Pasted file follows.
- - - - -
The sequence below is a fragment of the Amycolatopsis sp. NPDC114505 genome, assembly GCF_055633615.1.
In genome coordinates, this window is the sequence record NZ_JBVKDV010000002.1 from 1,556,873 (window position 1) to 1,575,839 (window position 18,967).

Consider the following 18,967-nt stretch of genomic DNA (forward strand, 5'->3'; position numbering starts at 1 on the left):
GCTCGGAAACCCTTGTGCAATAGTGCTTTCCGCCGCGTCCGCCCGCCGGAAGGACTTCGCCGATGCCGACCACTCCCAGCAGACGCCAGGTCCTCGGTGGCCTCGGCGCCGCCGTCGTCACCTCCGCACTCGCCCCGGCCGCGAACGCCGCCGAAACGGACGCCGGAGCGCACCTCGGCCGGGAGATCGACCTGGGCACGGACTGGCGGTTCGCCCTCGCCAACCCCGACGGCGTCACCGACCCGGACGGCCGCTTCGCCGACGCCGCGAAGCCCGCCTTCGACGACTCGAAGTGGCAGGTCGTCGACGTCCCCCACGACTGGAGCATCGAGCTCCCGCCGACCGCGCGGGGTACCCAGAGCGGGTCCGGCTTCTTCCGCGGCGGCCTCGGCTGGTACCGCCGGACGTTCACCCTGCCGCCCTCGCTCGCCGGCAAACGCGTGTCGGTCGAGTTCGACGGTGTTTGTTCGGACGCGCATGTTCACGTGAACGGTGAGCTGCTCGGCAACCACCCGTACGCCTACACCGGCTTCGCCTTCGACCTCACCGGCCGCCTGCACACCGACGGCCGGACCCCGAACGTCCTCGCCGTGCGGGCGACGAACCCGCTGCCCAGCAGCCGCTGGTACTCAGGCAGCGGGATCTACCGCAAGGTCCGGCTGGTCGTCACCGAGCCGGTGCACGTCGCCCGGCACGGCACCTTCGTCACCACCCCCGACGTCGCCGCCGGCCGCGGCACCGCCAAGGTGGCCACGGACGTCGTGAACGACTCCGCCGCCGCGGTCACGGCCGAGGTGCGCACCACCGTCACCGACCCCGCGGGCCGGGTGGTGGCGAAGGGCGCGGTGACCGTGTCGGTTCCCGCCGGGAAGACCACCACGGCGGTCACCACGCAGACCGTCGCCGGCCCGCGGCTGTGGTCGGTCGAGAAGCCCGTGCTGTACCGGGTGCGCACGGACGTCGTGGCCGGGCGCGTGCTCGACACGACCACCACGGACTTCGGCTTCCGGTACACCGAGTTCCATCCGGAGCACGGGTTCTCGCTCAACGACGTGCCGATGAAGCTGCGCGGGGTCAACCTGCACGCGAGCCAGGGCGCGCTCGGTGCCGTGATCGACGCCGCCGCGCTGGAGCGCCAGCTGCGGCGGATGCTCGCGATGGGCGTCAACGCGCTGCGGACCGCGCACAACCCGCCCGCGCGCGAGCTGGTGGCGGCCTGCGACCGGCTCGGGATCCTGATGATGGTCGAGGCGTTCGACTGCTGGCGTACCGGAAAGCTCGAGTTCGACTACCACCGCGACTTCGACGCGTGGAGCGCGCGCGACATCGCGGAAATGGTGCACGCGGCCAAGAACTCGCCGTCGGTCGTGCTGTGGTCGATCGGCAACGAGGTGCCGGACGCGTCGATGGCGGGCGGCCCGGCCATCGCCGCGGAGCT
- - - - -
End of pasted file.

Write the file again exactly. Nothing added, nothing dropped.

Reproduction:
The sequence below is a fragment of the Amycolatopsis sp. NPDC114505 genome, assembly GCF_055633615.1.
In genome coordinates, this window is the sequence record NZ_JBVKDV010000002.1 from 1,556,873 (window position 1) to 1,575,839 (window position 18,967).

Consider the following 18,967-nt stretch of genomic DNA (forward strand, 5'->3'; position numbering starts at 1 on the left):
GCTCGGAAACCCTTGTGCAATAGTGCTTTCCGCCGCGTCCGCCCGCCGGAAGGACTTCGCCGATGCCGACCACTCCCAGCAGACGCCAGGTCCTCGGTGGCCTCGGCGCCGCCGTCGTCACCTCCGCACTCGCCCCGGCCGCGAACGCCGCCGAAACGGACGCCGGAGCGCACCTCGGCCGGGAGATCGACCTGGGCACGGACTGGCGGTTCGCCCTCGCCAACCCCGACGGCGTCACCGACCCGGACGGCCGCTTCGCCGACGCCGCGAAGCCCGCCTTCGACGACTCGAAGTGGCAGGTCGTCGACGTCCCCCACGACTGGAGCATCGAGCTCCCGCCGACCGCGCGGGGTACCCAGAGCGGGTCCGGCTTCTTCCGCGGCGGCCTCGGCTGGTACCGCCGGACGTTCACCCTGCCGCCCTCGCTCGCCGGCAAACGCGTGTCGGTCGAGTTCGACGGTGTTTGTTCGGACGCGCATGTTCACGTGAACGGTGAGCTGCTCGGCAACCACCCGTACGCCTACACCGGCTTCGCCTTCGACCTCACCGGCCGCCTGCACACCGACGGCCGGACCCCGAACGTCCTCGCCGTGCGGGCGACGAACCCGCTGCCCAGCAGCCGCTGGTACTCAGGCAGCGGGATCTACCGCAAGGTCCGGCTGGTCGTCACCGAGCCGGTGCACGTCGCCCGGCACGGCACCTTCGTCACCACCCCCGACGTCGCCGCCGGCCGCGGCACCGCCAAGGTGGCCACGGACGTCGTGAACGACTCCGCCGCCGCGGTCACGGCCGAGGTGCGCACCACCGTCACCGACCCCGCGGGCCGGGTGGTGGCGAAGGGCGCGGTGACCGTGTCGGTTCCCGCCGGGAAGACCACCACGGCGGTCACCACGCAGACCGTCGCCGGCCCGCGGCTGTGGTCGGTCGAGAAGCCCGTGCTGTACCGGGTGCGCACGGACGTCGTGGCCGGGCGCGTGCTCGACACGACCACCACGGACTTCGGCTTCCGGTACACCGAGTTCCATCCGGAGCACGGGTTCTCGCTCAACGACGTGCCGATGAAGCTGCGCGGGGTCAACCTGCACGCGAGCCAGGGCGCGCTCGGTGCCGTGATCGACGCCGCCGCGCTGGAGCGCCAGCTGCGGCGGATGCTCGCGATGGGCGTCAACGCGCTGCGGACCGCGCACAACCCGCCCGCGCGCGAGCTGGTGGCGGCCTGCGACCGGCTCGGGATCCTGATGATGGTCGAGGCGTTCGACTGCTGGCGTACCGGAAAGCTCGAGTTCGACTACCACCGCGACTTCGACGCGTGGAGCGCGCGCGACATCGCGGAAATGGTGCACGCGGCCAAGAACTCGCCGTCGGTCGTGCTGTGGTCGATCGGCAACGAGGTGCCGGACGCGTCGATGGCGGGCGGCCCGGCCATCGCCGCGGAGCT